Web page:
When Arunachalam Muruganantham spotted his wife gathering dirty rags in their home one day he asked her what they were for. If he was shocked by her reluctant response – that she was using them for her monthly period – he was even more taken back by her reply when he asked why she was not buying sanitary napkins in the shop. “If I buy sanitary napkins,” she had told him. “It means I cannot afford to buy milk for the family.”
The conversation spurred Mr Muruganantham into a frenzy of invention to try and produce an affordable napkin for women such as his wife. Such was his dedication, bordering on obsession, that he once wore a football bladder of animal blood to trial a prototype. He was forced from his home by villagers who thought his methods had become too perverse after he started collecting used napkins from medical students and storing them in his home. He was even abandoned – albeit temporarily – by his wife and mother, who believed he had gone mad.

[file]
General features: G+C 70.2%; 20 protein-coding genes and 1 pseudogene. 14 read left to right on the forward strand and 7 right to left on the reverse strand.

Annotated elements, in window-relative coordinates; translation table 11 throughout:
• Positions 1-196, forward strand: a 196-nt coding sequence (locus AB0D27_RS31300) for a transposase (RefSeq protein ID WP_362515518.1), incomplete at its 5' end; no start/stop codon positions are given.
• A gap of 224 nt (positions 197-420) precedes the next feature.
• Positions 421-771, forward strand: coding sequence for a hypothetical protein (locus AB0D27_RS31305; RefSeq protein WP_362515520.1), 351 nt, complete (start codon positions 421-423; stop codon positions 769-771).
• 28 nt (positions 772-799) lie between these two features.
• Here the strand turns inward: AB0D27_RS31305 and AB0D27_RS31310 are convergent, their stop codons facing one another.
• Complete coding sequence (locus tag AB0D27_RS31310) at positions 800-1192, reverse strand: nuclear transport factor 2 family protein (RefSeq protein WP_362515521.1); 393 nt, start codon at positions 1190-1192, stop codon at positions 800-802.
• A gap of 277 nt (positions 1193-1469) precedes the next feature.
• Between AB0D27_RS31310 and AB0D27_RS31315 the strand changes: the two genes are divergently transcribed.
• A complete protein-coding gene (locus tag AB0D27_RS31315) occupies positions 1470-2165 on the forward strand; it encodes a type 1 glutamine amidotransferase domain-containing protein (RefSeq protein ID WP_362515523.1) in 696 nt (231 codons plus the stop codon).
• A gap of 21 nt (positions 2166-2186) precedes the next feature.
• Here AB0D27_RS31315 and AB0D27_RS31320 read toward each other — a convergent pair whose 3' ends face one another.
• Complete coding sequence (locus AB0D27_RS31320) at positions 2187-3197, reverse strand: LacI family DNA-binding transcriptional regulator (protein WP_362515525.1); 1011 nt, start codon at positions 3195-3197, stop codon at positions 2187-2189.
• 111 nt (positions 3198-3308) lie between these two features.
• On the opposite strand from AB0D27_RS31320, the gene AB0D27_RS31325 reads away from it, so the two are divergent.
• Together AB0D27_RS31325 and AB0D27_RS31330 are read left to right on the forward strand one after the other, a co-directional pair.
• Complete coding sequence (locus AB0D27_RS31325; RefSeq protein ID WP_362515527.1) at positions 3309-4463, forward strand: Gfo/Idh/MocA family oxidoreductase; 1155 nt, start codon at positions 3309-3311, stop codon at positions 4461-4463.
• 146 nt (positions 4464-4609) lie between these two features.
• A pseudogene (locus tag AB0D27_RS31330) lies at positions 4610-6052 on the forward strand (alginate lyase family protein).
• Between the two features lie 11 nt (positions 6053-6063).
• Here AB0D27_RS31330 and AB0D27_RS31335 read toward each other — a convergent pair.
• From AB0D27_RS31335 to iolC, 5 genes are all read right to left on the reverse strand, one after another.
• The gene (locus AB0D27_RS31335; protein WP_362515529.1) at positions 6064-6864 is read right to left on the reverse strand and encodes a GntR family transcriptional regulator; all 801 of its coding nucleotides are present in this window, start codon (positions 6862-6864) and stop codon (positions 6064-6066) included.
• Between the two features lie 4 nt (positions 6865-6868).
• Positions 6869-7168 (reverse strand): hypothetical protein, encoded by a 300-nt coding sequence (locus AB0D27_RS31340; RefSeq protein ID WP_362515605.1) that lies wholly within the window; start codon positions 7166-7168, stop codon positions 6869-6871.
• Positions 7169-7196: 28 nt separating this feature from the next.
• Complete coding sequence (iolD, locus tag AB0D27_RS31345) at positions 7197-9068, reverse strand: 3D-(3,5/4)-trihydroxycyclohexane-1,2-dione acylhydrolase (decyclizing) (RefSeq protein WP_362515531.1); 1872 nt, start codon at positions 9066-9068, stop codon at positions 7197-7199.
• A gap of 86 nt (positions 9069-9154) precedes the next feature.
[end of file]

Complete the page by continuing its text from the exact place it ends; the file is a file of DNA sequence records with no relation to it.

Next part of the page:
But 14 years later, the 49-year-old, who never finished school, has few regrets. His award-winning napkins are being produced on simple machines by groups across rural India and helping to revolutionize women’s health.